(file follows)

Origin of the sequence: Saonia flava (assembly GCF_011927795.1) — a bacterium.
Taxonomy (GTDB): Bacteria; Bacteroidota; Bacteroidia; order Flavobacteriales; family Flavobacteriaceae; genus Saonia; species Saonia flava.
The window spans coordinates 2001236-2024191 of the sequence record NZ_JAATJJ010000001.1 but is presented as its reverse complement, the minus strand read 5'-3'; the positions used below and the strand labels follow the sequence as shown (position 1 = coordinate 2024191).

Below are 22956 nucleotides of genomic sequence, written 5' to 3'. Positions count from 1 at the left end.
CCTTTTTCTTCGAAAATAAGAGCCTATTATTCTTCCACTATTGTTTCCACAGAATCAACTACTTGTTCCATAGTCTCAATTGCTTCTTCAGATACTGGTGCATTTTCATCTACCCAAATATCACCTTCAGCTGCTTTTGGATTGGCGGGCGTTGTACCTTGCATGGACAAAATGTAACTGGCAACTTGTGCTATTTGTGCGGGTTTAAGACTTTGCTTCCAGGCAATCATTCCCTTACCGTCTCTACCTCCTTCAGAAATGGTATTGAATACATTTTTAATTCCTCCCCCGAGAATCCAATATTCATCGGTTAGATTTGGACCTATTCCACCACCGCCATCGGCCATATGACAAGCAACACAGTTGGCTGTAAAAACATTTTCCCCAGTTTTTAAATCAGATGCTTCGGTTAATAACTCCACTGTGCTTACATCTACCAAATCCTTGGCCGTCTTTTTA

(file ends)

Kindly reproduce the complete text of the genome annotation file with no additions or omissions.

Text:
Origin of the sequence: Saonia flava (assembly GCF_011927795.1) — a bacterium.
Taxonomy (GTDB): Bacteria; Bacteroidota; Bacteroidia; order Flavobacteriales; family Flavobacteriaceae; genus Saonia; species Saonia flava.
The window spans coordinates 2001236-2024191 of the sequence record NZ_JAATJJ010000001.1 but is presented as its reverse complement, the minus strand read 5'-3'; the positions used below and the strand labels follow the sequence as shown (position 1 = coordinate 2024191).

Below are 22956 nucleotides of genomic sequence, written 5' to 3'. Positions count from 1 at the left end.
CCTTTTTCTTCGAAAATAAGAGCCTATTATTCTTCCACTATTGTTTCCACAGAATCAACTACTTGTTCCATAGTCTCAATTGCTTCTTCAGATACTGGTGCATTTTCATCTACCCAAATATCACCTTCAGCTGCTTTTGGATTGGCGGGCGTTGTACCTTGCATGGACAAAATGTAACTGGCAACTTGTGCTATTTGTGCGGGTTTAAGACTTTGCTTCCAGGCAATCATTCCCTTACCGTCTCTACCTCCTTCAGAAATGGTATTGAATACATTTTTAATTCCTCCCCCGAGAATCCAATATTCATCGGTTAGATTTGGACCTATTCCACCACCGCCATCGGCCATATGACAAGCAACACAGTTGGCTGTAAAAACATTTTCCCCAGTTTTTAAATCAGATGCTTCGGTTAATAACTCCACTGTGCTTACATCTACCAAATCCTTGGCCGTCTTTTTA